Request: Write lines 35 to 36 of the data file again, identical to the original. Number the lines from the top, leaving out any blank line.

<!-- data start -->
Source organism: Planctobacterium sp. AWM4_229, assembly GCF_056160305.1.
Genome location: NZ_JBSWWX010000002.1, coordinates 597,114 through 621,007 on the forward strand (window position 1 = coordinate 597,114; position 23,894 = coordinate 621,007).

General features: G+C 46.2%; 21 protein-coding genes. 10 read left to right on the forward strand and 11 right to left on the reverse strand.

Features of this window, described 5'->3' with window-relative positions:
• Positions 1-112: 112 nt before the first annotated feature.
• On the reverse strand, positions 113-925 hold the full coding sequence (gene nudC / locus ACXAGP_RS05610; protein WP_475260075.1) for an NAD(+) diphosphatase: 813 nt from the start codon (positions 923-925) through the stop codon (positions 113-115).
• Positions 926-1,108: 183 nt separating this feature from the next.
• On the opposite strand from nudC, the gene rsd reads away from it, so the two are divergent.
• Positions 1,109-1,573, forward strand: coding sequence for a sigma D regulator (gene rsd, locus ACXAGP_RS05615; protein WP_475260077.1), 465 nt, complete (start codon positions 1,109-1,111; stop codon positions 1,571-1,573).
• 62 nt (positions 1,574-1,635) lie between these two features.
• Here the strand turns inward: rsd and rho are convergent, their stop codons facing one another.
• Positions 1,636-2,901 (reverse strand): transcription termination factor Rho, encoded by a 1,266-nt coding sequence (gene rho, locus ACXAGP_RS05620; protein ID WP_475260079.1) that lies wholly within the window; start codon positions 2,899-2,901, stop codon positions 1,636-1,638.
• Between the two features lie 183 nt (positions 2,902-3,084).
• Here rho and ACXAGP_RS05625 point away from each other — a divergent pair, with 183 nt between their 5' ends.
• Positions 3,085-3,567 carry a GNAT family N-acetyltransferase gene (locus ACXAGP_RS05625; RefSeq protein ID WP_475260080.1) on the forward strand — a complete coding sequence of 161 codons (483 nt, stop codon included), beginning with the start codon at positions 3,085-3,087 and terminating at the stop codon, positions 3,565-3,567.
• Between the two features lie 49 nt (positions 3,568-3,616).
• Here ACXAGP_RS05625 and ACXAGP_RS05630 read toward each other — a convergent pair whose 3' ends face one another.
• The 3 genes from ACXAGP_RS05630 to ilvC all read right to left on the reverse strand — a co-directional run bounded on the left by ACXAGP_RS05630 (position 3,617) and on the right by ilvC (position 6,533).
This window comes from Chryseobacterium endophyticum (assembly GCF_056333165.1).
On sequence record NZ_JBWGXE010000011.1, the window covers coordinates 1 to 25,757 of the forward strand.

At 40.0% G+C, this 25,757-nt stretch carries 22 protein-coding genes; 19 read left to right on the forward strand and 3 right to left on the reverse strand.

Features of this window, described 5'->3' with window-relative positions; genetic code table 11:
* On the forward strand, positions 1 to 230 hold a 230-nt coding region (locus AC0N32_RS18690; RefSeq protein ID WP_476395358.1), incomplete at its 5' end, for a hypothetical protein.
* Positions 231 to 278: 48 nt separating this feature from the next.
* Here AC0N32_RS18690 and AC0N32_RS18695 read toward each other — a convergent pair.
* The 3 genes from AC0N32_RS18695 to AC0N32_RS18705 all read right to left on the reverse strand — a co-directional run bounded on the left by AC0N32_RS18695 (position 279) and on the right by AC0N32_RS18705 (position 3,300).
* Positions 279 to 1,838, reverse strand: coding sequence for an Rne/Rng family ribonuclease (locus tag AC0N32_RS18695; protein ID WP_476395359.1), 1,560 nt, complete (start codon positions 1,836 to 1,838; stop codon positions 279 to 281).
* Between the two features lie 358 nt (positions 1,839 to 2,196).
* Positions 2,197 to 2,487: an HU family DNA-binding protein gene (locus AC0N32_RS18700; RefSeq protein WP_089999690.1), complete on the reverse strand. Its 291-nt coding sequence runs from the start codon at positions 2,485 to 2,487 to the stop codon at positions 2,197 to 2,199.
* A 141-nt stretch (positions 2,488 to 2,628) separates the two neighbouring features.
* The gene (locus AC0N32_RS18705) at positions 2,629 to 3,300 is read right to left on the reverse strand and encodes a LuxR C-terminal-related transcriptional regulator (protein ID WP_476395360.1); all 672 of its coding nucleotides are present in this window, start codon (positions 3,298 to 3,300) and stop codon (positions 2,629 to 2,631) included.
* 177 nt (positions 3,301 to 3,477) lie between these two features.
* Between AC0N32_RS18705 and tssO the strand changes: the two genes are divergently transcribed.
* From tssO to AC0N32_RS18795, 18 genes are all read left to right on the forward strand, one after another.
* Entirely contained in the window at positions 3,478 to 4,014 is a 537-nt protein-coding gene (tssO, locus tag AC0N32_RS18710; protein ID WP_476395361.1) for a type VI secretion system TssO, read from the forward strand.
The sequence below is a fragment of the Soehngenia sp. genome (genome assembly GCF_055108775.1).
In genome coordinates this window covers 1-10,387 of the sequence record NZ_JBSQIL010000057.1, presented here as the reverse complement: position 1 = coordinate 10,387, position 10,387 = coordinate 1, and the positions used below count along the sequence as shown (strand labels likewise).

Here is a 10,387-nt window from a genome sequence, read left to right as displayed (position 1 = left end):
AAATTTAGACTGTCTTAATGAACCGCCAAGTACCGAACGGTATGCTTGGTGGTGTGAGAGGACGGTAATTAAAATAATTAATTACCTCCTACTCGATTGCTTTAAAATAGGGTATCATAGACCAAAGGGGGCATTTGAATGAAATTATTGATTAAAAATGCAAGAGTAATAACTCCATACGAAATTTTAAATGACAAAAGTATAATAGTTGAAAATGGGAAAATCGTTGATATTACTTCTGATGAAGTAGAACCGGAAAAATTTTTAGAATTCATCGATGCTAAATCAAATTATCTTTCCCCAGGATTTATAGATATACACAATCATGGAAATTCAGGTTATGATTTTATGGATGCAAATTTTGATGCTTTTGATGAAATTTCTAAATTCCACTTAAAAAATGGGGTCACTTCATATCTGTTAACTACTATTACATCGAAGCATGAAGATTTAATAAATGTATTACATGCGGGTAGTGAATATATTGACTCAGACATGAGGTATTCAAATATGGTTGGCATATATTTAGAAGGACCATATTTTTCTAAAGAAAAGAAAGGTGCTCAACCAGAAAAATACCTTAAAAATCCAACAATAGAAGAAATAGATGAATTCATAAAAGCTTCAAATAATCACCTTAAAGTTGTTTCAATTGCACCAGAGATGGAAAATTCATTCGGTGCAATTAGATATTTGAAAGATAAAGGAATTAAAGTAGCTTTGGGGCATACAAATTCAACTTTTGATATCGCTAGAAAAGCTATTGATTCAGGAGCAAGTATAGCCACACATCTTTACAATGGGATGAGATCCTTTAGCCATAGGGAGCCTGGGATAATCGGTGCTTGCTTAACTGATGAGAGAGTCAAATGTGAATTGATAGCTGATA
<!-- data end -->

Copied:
* Entirely contained in the window at positions 3,478 to 4,014 is a 537-nt protein-coding gene (tssO, locus tag AC0N32_RS18710; protein ID WP_476395361.1) for a type VI secretion system TssO, read from the forward strand.
The sequence below is a fragment of the Soehngenia sp. genome (genome assembly GCF_055108775.1).